“You want to avoid injury, but some are caused by overtraining or faulty movements. You are stressing your elbow, shoulder and back and there are so many breaking forces on your spine. Sometimes, less can be better. The recovery has to be watched. The longer you throw, the longer the recovery takes. There is no science which says this is optimal. This is by trial and error. It is an individual thing.”
It takes time to find that optimum level, according to Bartonietz. This is why he rarely has the 90m conversation with Neeraj. “Our conversations are technical: how to get the most out of the body, and how best to control the javelin. When he threw 89.94m in Stockholm, we spoke about where his angle of attack was.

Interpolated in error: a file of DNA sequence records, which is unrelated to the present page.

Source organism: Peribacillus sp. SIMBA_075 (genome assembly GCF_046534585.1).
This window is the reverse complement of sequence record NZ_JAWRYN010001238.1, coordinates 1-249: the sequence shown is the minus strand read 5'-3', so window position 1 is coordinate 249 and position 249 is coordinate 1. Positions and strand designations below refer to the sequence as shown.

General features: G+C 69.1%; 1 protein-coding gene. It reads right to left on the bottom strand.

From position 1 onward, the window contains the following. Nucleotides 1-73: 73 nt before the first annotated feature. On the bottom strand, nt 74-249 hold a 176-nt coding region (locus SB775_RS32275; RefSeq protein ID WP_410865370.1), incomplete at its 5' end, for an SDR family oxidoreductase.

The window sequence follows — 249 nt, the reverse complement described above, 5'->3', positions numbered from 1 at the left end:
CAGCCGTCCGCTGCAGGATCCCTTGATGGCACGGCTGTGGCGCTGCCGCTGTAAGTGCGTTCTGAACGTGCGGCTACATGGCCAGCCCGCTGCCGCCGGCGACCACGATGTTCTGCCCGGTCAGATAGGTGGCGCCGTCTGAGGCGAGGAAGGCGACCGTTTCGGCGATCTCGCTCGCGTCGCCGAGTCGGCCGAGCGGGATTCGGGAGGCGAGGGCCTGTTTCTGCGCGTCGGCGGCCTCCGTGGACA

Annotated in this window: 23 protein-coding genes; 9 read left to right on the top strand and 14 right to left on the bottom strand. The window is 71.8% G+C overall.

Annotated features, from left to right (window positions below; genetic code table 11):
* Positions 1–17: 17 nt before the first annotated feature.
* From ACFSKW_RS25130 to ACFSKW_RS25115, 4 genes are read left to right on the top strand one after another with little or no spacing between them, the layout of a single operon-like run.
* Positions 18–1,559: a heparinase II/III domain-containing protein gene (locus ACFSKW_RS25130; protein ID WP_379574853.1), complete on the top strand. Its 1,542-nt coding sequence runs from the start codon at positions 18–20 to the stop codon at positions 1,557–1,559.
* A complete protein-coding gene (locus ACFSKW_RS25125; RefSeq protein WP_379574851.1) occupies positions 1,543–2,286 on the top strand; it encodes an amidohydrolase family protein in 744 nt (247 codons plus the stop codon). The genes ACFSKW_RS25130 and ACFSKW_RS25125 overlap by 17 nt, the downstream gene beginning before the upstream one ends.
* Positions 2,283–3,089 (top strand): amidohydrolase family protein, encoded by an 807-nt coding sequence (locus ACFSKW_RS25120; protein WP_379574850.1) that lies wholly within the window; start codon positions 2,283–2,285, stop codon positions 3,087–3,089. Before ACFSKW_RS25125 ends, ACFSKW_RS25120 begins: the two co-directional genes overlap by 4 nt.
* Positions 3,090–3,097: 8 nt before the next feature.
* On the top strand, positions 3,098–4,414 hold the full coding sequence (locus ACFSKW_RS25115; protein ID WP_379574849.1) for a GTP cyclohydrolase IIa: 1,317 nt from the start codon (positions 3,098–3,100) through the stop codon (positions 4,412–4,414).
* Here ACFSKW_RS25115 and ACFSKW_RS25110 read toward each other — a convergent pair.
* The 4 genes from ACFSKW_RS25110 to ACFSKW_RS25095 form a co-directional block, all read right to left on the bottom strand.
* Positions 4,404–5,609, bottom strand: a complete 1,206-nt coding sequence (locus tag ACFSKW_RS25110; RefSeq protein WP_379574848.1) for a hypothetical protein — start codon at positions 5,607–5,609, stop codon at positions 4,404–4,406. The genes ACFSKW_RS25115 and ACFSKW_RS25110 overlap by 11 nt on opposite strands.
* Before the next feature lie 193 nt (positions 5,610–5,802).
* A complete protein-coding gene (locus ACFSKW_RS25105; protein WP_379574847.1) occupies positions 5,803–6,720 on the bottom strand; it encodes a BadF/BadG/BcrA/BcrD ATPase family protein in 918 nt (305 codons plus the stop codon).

“I didn’t yell why he couldn’t have been 6cm closer to the line. It makes no sense to focus the athlete on this bloody difference. It’s not good for your mindset. If you come to a competition thinking, we should chase 90m, it will, almost certainly, not happen.”
Bartonietz is happy that Neeraj is consistently throwing in the upper 80m range. “That consistency in performance is an effect of neuronal stability at a corresponding high level. What this means is that the neuronal circuits that control all these actions that take fractions of seconds are more stable for Neeraj. His brain is able to steer the process at a higher stability. When these things come together, his maximum throw will be improved.”
Should Neeraj cross that mark, Bartonietz is realistic about the aftermath. “Nothing much will change. Some statistics will change. If you break the Finland national record at the Paavo Nurmi Games, they give you an island or a Mustang car. But I don’t think Neeraj needs that (he bought one on his own after the Olympics). He will become a member of a very exclusive club, but one which doesn’t have a president or any financial reward or even a WhatsApp group,” jokes Bartonietz.